Travel credit cards for overseas spending

Prepare for your next adventure with a credit card designed for travel, with features including waived fees and complimentary insurance.

When you're travelling overseas, unexpected costs such as foreign currency conversion fees, ATM withdrawal fees or emergency card replacement can quickly eat into your spending money. While many credit cards (and many debit cards) charge some or all of these fees, there is also a range of options that waive these costs.

Some credit cards go one step further and offer complimentary extras, such as travel insurance, to help you save even more when you go away. So if you're planning for your next trip, you can use this guide to compare travel credit cards and learn more about the different features available. We also go through factors to consider when you're travelling with a credit card and look at other travel money products so that you can find an option that works for you.

Comparison of No Foreign Currency Exchange Fee Credit Cards

Rates last updated July 16th, 2018
Name Product Foreign Currency Conversion Fee Overseas ATM Withdrawal Fee Overseas Cash Advance Fee Annual fee Product Description
28 Degrees Platinum Mastercard
0% of transaction value
$0
3% of the cash advance or $4 (whichever is greater)
$0 p.a.
No foreign transaction fees on international purchases including international purchases online, together with a no annual fee.
ANZ Rewards Travel Adventures card
0% of transaction value
$5
$0
$225 p.a.
Receive 40,000 bonus Velocity Points, 2 yearly Virgin Australia lounge passes, plus enjoy $0 overseas purchase transaction fees.

Compare up to 4 providers

What features do I need when choosing a travel credit card?

Some of the features you can expect from a travel credit card include:

  • Worldwide acceptance. The majority of Australian credit cards are issued by Visa, Mastercard or American Express, which are all widely accepted internationally.
  • No or low currency conversion fees. While most credit cards charge 2-3% on currency conversion, many travel credit cards offer no fees for transactions made overseas or online with a international retailer.
  • Complimentary travel insurance. A wide range of credit cards offer complimentary travel insurance, that can save you money and give you peace of mind when you travel overseas. Usually, you'll need to pay for your flights or other travel costs using the card to activate the cover, so make sure you check what's required for any card you choose.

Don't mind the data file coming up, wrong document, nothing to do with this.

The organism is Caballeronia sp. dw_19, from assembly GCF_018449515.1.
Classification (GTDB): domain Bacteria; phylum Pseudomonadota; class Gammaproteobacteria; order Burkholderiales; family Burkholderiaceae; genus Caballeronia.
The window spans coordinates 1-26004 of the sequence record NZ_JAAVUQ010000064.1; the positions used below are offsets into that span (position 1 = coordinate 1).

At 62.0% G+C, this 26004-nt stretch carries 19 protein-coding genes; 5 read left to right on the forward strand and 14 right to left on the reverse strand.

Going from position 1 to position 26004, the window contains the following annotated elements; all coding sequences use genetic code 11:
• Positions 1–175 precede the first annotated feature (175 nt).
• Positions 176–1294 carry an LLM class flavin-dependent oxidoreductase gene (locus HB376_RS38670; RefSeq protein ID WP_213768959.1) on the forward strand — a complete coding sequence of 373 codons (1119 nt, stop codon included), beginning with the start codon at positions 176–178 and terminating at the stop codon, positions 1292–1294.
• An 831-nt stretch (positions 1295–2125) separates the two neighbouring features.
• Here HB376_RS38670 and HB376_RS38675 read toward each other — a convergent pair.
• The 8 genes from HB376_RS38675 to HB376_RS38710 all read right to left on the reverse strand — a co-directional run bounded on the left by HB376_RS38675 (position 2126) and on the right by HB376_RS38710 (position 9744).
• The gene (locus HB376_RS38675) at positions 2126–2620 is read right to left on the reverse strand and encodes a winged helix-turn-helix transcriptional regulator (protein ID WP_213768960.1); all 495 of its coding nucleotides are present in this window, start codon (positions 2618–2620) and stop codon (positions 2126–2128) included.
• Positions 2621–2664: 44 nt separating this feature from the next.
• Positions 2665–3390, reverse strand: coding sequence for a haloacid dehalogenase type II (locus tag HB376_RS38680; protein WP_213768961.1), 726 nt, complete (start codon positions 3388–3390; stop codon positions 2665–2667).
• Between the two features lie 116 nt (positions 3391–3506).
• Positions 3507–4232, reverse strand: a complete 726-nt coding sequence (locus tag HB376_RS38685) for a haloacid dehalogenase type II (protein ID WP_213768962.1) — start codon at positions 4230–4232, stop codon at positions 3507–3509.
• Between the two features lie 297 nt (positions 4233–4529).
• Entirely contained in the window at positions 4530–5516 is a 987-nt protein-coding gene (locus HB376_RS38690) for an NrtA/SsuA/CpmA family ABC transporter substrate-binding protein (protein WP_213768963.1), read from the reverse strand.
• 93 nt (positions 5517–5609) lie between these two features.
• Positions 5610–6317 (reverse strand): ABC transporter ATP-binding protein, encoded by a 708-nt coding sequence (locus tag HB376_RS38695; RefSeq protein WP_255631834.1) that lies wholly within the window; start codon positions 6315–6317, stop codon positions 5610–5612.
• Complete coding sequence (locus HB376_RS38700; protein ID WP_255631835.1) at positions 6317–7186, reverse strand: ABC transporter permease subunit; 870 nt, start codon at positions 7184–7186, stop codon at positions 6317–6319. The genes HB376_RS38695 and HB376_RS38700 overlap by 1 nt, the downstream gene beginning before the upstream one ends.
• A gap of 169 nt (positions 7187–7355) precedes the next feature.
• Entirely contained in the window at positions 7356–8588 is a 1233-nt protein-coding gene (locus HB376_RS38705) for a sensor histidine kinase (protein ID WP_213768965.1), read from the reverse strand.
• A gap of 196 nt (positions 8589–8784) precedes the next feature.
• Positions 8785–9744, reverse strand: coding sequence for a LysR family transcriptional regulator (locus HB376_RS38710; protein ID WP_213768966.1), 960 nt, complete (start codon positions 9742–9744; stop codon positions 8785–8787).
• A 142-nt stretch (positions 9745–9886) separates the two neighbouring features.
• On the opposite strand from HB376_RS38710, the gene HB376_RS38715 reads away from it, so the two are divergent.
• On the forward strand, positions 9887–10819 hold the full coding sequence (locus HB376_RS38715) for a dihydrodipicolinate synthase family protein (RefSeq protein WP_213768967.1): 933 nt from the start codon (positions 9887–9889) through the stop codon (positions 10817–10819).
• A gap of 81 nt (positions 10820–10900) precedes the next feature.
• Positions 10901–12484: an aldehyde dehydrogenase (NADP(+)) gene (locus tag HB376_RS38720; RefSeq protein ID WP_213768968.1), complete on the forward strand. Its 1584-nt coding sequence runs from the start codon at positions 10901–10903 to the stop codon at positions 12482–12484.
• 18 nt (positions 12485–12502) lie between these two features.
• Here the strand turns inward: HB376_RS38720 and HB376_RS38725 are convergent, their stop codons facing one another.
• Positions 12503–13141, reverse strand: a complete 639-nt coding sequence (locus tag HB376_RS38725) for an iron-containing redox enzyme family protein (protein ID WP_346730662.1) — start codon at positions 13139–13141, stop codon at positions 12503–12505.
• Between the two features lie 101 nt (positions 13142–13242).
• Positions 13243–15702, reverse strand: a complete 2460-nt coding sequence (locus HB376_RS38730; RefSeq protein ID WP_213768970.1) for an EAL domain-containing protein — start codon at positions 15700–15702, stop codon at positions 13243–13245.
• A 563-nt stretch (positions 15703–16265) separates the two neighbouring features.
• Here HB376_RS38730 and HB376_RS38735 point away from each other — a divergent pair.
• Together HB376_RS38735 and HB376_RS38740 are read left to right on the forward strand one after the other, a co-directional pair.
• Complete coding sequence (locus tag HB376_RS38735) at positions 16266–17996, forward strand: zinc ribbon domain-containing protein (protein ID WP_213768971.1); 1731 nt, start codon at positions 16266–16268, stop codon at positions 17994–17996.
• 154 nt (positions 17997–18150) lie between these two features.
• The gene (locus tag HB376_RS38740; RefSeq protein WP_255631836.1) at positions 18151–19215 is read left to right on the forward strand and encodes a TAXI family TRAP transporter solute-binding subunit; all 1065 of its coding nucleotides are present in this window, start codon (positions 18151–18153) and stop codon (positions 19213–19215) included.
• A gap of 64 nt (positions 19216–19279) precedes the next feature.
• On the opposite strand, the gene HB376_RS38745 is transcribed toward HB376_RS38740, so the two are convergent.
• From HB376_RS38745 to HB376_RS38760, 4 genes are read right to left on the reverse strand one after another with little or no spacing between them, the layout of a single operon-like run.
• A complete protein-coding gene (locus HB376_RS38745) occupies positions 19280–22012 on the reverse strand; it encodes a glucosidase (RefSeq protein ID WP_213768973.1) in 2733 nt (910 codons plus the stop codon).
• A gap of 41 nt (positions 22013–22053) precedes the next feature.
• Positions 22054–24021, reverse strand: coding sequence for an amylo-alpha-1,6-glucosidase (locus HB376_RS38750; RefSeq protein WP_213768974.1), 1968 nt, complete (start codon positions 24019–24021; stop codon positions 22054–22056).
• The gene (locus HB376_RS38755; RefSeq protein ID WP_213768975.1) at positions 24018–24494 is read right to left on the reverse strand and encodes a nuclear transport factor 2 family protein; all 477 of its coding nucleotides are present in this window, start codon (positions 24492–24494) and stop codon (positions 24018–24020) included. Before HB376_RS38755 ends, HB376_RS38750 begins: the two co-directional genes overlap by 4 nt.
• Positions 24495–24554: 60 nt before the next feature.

• Emergency card replacement. If your card is lost, stolen or damaged when you're travelling overseas, you may need to request an emergency card replacement. This sometimes attracts additional fees, so look for a travel card that waives these costs if that's something you want to avoid.
  • ATM withdrawals and balance check. Many travel credit cards offer free ATM withdrawals and balance checks to help you save on fees. But keep in mind that using a credit card to withdraw cash overseas will still attract a cash advance fee worth around 3% of the transaction. You'll also be charged interest at the cash advance rate from the time the transaction is made.

What else should I consider when using a travel credit card?

Keeping these details in mind can help you avoid extra charges and hassles when you're using a credit card overseas.

  • Beware of the dynamic currency conversion. Some overseas businesses and ATMs may give you the option of paying in the local currency or in Australian dollars. If you choose Australian dollars, the transaction will be processed using dynamic currency conversion (or DCC), which is typically more expensive than paying in the local currency. So when you're given the choice, opt to pay in the local currency instead.
  • Check what fees and charges may apply. As well as foreign transaction fees and ATM fees, make sure you consider the cash advance fee, cash advance interest rate and the purchase interest rate.
  • Let your bank know you're going overseas. To help protect your account from fraud while you're away, contact your bank and let them know your travel plans. Otherwise, you may find that your card is blocked and you no longer have access to your funds while overseas.
  • Check for any restrictions. Some credit card companies have financial sanctions for certain geographic regions. Others may have limits for daily withdrawals or transactions. Make sure you check with your bank before you go overseas to make sure you'll be able to use your card when you want to.